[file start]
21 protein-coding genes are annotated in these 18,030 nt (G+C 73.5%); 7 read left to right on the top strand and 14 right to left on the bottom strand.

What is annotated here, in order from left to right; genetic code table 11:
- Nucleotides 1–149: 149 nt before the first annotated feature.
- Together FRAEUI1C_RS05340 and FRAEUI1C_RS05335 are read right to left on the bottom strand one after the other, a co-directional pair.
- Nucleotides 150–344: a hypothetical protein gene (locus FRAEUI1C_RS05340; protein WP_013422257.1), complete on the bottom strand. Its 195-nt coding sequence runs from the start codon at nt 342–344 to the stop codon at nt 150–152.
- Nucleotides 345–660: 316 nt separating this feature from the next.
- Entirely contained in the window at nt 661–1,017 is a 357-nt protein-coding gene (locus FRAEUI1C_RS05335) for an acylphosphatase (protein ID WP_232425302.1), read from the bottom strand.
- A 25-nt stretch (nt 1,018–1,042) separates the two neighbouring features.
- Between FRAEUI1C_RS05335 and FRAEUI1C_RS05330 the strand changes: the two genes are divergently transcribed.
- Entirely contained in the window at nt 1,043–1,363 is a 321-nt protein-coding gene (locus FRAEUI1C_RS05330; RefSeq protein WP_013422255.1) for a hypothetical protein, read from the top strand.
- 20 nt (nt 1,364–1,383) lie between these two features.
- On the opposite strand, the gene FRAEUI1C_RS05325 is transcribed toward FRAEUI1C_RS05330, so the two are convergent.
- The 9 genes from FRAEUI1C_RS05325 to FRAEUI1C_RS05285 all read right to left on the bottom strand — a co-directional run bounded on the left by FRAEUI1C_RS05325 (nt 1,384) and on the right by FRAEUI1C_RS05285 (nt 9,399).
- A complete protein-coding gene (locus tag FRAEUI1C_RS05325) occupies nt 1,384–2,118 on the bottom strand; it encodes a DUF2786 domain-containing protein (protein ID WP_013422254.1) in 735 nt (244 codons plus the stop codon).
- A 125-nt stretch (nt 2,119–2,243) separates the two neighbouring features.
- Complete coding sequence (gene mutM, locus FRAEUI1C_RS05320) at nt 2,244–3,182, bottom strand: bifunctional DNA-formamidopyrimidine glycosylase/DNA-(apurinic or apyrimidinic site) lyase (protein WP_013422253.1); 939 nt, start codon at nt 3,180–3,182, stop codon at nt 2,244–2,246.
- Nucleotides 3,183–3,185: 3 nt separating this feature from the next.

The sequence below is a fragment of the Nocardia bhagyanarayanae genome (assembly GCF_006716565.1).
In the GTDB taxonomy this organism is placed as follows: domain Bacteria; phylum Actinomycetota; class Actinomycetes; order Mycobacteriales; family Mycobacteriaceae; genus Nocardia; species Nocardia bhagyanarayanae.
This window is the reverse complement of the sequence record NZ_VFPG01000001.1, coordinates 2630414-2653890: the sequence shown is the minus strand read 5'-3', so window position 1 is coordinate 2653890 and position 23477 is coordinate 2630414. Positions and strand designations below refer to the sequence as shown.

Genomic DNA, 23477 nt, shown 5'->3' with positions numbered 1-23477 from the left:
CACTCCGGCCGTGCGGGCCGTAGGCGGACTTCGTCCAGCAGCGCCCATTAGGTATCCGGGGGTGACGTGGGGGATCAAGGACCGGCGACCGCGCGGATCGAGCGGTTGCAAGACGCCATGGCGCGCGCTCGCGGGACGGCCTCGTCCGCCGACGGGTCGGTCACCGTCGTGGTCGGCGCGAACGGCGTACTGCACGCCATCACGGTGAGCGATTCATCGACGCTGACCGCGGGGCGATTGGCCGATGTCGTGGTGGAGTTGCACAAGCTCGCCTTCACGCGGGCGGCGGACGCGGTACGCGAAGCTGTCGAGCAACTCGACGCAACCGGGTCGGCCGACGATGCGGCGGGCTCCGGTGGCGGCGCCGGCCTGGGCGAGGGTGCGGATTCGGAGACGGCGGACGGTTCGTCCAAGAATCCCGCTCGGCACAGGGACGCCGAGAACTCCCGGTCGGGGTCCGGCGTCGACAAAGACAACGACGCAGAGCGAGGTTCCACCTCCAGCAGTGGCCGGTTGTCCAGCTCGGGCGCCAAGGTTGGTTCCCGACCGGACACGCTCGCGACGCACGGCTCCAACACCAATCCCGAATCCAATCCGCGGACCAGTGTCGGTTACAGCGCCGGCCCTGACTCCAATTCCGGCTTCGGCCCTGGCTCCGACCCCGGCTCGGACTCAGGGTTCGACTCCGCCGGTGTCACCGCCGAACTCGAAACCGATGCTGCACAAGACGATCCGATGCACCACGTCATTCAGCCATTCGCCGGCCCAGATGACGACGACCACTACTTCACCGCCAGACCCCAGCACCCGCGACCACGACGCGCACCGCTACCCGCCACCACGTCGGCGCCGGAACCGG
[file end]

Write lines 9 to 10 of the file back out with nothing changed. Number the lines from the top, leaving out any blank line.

- Between FRAEUI1C_RS05335 and FRAEUI1C_RS05330 the strand changes: the two genes are divergently transcribed.
- Entirely contained in the window at nt 1,043–1,363 is a 321-nt protein-coding gene (locus FRAEUI1C_RS05330; RefSeq protein WP_013422255.1) for a hypothetical protein, read from the top strand.